An original(i.e. from the date given and not a later reprint) circa 1835 beautifully finished print from steel engraving entitled :-
' LLANERCOST PRIORY CUMBERLAND '
Engraved by W Miller after the work by the Artist, Thomas Allom
A lovely, and active scene at this still lovely priory
The wonderful detail in this beautiful print is not really captured by the scan.
The prints in this range vary slightly in size, but on average measure 155 x 95 mm ( 6 x 4 " ) approx. plus borders (not fully shown in the scan).
It is on good quality paper with a blank reverse.There are a few handling marks and some light staining or foxing (brown spotting) which is a feature of items of great age. This print which is over 170 years old, would look superb mounted ( or matted ) and framed.
Some more information.......
Consecrated in 1169 and built of stones plundered from nearby Hadrian's Wall, this monastery which was home to monks of the Augustinian order was completed around 1200. Lanercost is a major, and substantial ruin. King Edward I was a visitor in 1280, then in 1300 and again in 1306 at which time he fell ill and remained over the winter with an entourage of about 200, somewhat depleting the Priory's already limited resources. The priory was attacked by William Wallace in 1296 and 1297, by Robert the Bruce in 1315 and extensively damaged in 1346 by King David of Scotland. These frequent attacks impoverished the Priory, and much of its land had to be sold to fund the much needed repairs. One of Lanercost's most interesting legacies are the Lanercost Chronicles, written by the resident Canons, translated by Sir Herbert Maxwell.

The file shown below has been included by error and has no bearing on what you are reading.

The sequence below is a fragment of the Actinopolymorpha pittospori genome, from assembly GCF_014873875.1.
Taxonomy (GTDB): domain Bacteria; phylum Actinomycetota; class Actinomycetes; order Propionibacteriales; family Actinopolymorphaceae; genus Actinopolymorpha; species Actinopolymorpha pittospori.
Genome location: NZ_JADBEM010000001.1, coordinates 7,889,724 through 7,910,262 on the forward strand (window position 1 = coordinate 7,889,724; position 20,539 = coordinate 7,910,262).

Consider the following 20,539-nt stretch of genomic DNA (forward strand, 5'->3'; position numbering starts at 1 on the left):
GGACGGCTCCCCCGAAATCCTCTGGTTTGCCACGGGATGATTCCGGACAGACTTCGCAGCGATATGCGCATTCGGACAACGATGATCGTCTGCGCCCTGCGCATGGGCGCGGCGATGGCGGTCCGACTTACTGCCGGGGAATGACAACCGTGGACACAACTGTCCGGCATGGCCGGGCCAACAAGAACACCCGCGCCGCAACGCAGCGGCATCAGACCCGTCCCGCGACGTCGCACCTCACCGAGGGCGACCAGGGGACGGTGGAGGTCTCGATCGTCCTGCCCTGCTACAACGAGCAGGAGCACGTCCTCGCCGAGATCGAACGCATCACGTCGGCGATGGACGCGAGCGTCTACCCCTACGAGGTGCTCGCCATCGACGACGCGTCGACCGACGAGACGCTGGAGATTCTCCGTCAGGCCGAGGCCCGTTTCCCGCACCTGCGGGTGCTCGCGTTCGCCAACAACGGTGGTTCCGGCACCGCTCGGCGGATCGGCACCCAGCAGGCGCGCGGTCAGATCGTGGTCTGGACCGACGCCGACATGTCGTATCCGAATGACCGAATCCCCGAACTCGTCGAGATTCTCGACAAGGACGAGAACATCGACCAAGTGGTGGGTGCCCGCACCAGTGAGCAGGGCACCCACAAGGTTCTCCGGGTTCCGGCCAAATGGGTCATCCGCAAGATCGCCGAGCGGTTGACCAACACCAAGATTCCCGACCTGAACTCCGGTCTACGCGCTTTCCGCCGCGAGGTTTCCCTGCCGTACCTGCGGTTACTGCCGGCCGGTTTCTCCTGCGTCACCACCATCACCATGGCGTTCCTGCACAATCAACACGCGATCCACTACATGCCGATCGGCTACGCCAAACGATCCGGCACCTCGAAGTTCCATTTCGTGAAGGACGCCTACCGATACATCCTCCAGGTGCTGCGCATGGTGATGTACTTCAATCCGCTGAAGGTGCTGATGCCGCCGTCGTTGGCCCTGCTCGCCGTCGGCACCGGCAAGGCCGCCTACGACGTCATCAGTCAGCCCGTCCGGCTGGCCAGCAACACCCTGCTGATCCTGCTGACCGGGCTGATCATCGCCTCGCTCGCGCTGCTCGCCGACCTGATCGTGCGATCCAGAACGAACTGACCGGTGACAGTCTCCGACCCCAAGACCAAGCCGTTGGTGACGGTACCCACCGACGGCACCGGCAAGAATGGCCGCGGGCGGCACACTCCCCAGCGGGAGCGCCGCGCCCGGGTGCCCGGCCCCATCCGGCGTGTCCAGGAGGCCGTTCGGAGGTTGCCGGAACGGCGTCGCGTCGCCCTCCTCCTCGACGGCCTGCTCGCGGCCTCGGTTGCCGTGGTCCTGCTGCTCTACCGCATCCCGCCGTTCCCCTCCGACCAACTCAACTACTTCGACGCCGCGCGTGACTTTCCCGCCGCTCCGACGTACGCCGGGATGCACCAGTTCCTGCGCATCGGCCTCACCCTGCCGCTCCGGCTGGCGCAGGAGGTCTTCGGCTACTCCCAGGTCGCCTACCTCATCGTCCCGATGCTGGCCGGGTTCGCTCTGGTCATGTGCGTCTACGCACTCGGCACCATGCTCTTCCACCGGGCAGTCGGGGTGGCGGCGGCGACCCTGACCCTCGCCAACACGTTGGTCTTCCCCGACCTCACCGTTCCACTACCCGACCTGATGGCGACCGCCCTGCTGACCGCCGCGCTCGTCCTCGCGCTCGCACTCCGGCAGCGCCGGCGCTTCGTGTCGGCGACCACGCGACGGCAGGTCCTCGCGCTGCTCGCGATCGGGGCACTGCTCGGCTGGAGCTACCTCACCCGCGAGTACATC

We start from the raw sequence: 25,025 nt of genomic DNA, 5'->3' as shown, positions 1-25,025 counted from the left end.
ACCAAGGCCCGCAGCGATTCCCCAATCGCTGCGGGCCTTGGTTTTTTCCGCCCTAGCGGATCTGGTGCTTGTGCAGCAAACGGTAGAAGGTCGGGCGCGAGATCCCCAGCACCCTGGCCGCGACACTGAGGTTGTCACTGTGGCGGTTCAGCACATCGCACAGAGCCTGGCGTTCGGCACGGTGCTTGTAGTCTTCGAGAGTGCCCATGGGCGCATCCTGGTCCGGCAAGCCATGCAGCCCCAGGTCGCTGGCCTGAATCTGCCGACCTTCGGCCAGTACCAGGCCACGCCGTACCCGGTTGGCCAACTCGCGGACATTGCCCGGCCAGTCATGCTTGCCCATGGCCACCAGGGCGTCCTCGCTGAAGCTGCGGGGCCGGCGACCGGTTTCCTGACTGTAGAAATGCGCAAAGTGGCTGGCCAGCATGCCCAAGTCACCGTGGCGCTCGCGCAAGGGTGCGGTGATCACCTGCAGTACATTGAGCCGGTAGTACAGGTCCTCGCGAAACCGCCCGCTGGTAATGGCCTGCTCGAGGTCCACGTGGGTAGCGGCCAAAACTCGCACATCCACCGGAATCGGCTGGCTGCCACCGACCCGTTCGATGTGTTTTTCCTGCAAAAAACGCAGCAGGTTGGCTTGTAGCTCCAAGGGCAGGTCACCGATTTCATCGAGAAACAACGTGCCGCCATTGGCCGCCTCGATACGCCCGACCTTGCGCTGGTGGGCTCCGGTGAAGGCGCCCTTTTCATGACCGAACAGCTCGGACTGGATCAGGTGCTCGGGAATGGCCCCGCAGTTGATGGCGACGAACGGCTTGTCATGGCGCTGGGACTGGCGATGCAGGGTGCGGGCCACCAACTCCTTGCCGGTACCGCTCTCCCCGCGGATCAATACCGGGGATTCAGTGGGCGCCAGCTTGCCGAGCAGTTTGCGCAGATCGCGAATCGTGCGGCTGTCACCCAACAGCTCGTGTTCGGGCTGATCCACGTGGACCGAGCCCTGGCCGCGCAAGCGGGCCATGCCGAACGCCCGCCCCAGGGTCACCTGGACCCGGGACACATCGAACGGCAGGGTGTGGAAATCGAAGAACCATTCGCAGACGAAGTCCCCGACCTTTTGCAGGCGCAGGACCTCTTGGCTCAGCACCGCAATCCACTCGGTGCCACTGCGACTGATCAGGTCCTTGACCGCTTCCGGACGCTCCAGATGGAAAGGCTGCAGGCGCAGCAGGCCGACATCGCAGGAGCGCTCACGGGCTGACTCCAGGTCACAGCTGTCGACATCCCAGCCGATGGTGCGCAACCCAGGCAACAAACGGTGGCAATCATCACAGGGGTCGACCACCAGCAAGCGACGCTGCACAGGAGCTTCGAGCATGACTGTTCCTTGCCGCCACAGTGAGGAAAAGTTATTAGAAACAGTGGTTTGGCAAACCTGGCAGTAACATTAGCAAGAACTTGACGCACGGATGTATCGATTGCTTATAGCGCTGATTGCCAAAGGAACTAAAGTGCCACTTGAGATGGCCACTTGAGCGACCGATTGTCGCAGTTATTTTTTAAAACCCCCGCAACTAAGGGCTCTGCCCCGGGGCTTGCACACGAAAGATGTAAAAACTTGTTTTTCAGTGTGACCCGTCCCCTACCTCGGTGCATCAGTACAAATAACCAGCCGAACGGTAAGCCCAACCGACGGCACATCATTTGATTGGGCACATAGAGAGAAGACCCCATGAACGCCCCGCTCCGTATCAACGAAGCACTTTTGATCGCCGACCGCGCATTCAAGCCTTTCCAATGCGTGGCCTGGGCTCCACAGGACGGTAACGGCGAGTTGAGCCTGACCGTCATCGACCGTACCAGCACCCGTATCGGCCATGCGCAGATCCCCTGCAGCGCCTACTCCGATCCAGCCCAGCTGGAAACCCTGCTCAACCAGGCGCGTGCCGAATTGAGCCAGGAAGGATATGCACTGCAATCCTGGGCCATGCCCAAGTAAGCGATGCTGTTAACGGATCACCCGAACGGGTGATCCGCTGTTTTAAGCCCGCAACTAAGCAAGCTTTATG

At the Dissolution in 1536, the Canons were removed and everything of any value was seized by the Crown. The building, however, was bought by Sir Thomas Dacre, of Naworth Castle,who converted it into a private house. The chapel is part of the original priory and is still in use today - off the beaten track, but surprisingly easy to find and access - much worth a visit.